Let say I have prepared two identical particle, both describable by a wavefunction Psi, whereby,(adsbygoogle = window.adsbygoogle || []).push({});

Psi = a*1 + b*2, where, 1 and 2 are two stationary wavefunctions.

If I perform an experiment to find out the systems' energy, this is equivalent to operating a Hamiltonian on Psi. Operating,

HPsi = H(a*1 + b*2) = a*E1*1 + b*E2*2

where, E1 is eigenvalue with eigenfunction 1,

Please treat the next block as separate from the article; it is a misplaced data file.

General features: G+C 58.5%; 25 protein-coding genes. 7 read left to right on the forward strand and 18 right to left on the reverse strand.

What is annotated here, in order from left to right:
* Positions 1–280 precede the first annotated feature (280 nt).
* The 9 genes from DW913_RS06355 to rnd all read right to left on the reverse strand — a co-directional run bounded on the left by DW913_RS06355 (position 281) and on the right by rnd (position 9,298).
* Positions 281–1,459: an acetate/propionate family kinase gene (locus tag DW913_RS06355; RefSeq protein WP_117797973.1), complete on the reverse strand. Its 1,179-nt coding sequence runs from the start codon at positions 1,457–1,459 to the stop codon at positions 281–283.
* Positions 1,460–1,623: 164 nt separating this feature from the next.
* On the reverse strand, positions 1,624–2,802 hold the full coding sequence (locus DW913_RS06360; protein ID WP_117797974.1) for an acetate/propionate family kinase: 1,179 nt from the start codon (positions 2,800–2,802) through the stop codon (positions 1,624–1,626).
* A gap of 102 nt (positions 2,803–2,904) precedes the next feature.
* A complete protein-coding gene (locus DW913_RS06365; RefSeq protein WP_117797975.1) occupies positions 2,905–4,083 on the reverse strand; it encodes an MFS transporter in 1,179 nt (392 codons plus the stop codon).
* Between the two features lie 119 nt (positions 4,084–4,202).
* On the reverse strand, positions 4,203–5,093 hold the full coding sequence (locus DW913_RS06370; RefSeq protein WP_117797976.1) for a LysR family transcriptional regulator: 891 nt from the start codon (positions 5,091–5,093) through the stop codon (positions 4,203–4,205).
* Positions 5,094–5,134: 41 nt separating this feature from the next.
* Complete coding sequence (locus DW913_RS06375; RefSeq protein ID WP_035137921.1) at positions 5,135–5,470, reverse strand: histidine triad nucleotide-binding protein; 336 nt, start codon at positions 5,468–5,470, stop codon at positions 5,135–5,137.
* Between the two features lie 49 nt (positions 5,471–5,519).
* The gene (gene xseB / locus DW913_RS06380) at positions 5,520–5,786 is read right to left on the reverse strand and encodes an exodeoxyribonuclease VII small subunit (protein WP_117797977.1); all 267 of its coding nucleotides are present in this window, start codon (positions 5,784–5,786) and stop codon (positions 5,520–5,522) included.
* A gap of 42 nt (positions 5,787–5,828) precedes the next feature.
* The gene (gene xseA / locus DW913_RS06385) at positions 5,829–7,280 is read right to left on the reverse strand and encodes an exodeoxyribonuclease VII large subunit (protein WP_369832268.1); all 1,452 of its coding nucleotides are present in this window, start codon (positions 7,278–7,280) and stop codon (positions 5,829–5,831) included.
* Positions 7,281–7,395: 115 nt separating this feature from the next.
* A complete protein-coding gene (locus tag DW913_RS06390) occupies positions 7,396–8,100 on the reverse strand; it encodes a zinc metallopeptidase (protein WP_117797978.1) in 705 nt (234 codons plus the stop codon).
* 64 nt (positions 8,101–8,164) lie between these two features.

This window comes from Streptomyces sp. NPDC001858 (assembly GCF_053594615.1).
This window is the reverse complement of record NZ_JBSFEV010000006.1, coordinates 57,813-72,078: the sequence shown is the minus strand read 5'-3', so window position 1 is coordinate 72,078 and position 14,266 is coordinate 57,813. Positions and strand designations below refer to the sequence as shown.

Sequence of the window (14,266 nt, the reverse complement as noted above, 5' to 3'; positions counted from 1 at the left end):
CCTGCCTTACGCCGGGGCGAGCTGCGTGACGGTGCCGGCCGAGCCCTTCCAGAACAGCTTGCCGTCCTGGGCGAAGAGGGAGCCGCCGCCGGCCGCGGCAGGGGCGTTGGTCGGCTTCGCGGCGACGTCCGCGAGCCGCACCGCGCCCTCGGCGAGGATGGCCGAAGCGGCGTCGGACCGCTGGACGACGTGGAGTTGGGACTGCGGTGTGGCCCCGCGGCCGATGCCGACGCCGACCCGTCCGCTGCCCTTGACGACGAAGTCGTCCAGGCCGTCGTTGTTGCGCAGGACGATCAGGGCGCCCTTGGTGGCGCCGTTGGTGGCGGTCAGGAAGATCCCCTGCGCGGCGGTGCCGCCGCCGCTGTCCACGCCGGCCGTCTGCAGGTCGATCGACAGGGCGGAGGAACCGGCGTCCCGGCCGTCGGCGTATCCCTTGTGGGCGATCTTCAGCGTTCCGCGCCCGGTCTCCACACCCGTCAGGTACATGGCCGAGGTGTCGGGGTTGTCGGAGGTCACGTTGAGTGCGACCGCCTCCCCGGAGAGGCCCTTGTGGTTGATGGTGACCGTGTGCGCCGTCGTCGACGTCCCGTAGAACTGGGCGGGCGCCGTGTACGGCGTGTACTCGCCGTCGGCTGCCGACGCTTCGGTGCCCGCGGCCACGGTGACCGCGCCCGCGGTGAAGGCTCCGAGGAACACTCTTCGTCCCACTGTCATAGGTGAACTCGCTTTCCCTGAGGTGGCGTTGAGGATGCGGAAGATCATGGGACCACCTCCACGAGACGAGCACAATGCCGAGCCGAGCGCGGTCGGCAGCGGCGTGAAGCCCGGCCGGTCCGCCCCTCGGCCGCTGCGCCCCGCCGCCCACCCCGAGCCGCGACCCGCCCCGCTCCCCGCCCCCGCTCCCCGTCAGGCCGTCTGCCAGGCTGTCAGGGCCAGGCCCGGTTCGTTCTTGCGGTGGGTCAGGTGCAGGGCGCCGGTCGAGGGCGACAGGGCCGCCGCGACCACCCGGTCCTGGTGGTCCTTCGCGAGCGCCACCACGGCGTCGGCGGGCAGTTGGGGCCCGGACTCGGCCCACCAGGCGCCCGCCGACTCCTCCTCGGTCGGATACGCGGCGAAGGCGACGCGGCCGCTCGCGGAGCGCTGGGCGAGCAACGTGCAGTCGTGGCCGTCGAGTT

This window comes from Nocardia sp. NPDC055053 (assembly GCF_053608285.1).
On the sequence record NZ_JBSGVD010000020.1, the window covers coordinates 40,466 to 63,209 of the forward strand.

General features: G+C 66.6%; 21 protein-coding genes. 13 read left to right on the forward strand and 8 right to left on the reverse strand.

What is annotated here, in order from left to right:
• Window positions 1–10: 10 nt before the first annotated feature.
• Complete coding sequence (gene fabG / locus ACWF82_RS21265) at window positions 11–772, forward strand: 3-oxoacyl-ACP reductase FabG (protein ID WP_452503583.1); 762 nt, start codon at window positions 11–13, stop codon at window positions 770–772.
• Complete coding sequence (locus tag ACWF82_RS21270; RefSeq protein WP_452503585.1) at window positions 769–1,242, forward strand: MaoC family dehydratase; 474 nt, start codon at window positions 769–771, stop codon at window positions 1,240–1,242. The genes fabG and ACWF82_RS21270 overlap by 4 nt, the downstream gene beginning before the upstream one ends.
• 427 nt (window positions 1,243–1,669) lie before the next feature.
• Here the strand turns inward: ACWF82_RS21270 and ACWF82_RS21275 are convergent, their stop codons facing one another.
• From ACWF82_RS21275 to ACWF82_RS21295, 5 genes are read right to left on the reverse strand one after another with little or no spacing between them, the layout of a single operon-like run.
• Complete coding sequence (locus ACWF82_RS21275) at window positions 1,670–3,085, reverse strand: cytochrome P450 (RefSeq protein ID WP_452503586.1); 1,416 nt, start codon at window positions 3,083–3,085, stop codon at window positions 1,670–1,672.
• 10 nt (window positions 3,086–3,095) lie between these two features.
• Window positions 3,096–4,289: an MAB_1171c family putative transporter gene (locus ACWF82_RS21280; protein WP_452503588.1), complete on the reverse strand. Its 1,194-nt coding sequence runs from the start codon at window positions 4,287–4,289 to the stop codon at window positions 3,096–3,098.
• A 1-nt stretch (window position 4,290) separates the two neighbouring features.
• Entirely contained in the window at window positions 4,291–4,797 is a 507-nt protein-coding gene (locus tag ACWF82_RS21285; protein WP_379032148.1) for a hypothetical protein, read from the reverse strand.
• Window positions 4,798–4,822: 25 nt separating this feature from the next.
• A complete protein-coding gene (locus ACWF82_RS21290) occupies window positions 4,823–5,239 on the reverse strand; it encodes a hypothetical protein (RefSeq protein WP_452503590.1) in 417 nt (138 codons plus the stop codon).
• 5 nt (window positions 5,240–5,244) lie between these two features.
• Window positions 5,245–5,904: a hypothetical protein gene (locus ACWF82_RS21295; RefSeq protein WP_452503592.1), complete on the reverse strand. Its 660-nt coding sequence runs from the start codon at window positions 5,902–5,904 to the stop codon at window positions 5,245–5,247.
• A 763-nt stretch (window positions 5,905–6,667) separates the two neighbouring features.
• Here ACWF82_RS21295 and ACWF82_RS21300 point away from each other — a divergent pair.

E2 = eigenvalue with eigenfunction 2.

That means, I might get energy = E1 for the first particle from the experiment, and

energy = E2 for the second particle.

How can we get two different energy value E1 and E2 when I prepared both the particles exactly the same and both have the same wavefunction. So they must give me the same energy.

Otherwise, where does the energy difference E1-E2 come from?"

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# Hamiltonian in experiments

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